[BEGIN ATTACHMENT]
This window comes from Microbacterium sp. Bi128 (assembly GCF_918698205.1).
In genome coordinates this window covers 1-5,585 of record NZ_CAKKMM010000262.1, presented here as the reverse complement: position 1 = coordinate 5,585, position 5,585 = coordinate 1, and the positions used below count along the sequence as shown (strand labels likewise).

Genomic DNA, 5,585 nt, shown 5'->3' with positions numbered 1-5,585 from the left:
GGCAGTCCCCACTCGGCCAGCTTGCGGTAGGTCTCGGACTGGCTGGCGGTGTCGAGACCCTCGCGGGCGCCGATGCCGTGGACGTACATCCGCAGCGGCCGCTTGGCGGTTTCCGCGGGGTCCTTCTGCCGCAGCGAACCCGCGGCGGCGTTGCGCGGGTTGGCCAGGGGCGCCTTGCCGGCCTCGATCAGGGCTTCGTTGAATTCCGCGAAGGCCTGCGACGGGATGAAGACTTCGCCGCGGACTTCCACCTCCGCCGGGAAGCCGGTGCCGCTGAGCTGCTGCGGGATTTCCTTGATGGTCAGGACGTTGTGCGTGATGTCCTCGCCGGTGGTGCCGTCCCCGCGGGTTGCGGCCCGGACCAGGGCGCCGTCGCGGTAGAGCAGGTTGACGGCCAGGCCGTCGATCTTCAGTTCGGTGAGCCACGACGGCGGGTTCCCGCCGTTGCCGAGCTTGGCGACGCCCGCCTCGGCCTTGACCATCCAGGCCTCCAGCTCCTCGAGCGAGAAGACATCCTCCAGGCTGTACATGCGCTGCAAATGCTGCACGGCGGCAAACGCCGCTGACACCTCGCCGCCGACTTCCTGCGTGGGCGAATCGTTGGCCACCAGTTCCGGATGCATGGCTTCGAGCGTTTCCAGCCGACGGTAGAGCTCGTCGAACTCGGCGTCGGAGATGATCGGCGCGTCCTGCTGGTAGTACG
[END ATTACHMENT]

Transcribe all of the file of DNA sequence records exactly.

This window comes from Microbacterium sp. Bi128 (assembly GCF_918698205.1).
In genome coordinates this window covers 1-5,585 of record NZ_CAKKMM010000262.1, presented here as the reverse complement: position 1 = coordinate 5,585, position 5,585 = coordinate 1, and the positions used below count along the sequence as shown (strand labels likewise).

Genomic DNA, 5,585 nt, shown 5'->3' with positions numbered 1-5,585 from the left:
GGCAGTCCCCACTCGGCCAGCTTGCGGTAGGTCTCGGACTGGCTGGCGGTGTCGAGACCCTCGCGGGCGCCGATGCCGTGGACGTACATCCGCAGCGGCCGCTTGGCGGTTTCCGCGGGGTCCTTCTGCCGCAGCGAACCCGCGGCGGCGTTGCGCGGGTTGGCCAGGGGCGCCTTGCCGGCCTCGATCAGGGCTTCGTTGAATTCCGCGAAGGCCTGCGACGGGATGAAGACTTCGCCGCGGACTTCCACCTCCGCCGGGAAGCCGGTGCCGCTGAGCTGCTGCGGGATTTCCTTGATGGTCAGGACGTTGTGCGTGATGTCCTCGCCGGTGGTGCCGTCCCCGCGGGTTGCGGCCCGGACCAGGGCGCCGTCGCGGTAGAGCAGGTTGACGGCCAGGCCGTCGATCTTCAGTTCGGTGAGCCACGACGGCGGGTTCCCGCCGTTGCCGAGCTTGGCGACGCCCGCCTCGGCCTTGACCATCCAGGCCTCCAGCTCCTCGAGCGAGAAGACATCCTCCAGGCTGTACATGCGCTGCAAATGCTGCACGGCGGCAAACGCCGCTGACACCTCGCCGCCGACTTCCTGCGTGGGCGAATCGTTGGCCACCAGTTCCGGATGCATGGCTTCGAGCGTTTCCAGCCGACGGTAGAGCTCGTCGAACTCGGCGTCGGAGATGATCGGCGCGTCCTGCTGGTAGTACG